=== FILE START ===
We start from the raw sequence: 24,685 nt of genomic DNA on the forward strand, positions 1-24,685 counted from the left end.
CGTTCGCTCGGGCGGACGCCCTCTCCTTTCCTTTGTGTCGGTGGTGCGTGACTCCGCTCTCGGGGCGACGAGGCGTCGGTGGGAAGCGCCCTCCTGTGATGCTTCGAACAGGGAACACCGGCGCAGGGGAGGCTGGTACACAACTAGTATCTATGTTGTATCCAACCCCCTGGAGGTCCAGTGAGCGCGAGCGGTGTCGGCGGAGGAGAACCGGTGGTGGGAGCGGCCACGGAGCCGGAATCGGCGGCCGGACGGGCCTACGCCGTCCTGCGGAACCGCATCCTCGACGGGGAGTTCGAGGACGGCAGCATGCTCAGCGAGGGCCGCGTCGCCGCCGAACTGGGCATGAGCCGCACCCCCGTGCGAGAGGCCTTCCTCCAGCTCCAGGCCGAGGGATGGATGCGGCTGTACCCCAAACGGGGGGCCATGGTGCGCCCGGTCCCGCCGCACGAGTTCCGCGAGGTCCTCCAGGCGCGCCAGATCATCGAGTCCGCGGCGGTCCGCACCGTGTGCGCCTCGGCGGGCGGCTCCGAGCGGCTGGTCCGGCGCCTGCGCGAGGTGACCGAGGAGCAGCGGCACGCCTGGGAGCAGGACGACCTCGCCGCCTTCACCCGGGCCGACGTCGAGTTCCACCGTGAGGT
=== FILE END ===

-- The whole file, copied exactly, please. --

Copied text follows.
We start from the raw sequence: 24,685 nt of genomic DNA on the forward strand, positions 1-24,685 counted from the left end.
CGTTCGCTCGGGCGGACGCCCTCTCCTTTCCTTTGTGTCGGTGGTGCGTGACTCCGCTCTCGGGGCGACGAGGCGTCGGTGGGAAGCGCCCTCCTGTGATGCTTCGAACAGGGAACACCGGCGCAGGGGAGGCTGGTACACAACTAGTATCTATGTTGTATCCAACCCCCTGGAGGTCCAGTGAGCGCGAGCGGTGTCGGCGGAGGAGAACCGGTGGTGGGAGCGGCCACGGAGCCGGAATCGGCGGCCGGACGGGCCTACGCCGTCCTGCGGAACCGCATCCTCGACGGGGAGTTCGAGGACGGCAGCATGCTCAGCGAGGGCCGCGTCGCCGCCGAACTGGGCATGAGCCGCACCCCCGTGCGAGAGGCCTTCCTCCAGCTCCAGGCCGAGGGATGGATGCGGCTGTACCCCAAACGGGGGGCCATGGTGCGCCCGGTCCCGCCGCACGAGTTCCGCGAGGTCCTCCAGGCGCGCCAGATCATCGAGTCCGCGGCGGTCCGCACCGTGTGCGCCTCGGCGGGCGGCTCCGAGCGGCTGGTCCGGCGCCTGCGCGAGGTGACCGAGGAGCAGCGGCACGCCTGGGAGCAGGACGACCTCGCCGCCTTCACCCGGGCCGACGTCGAGTTCCACCGTGAGGT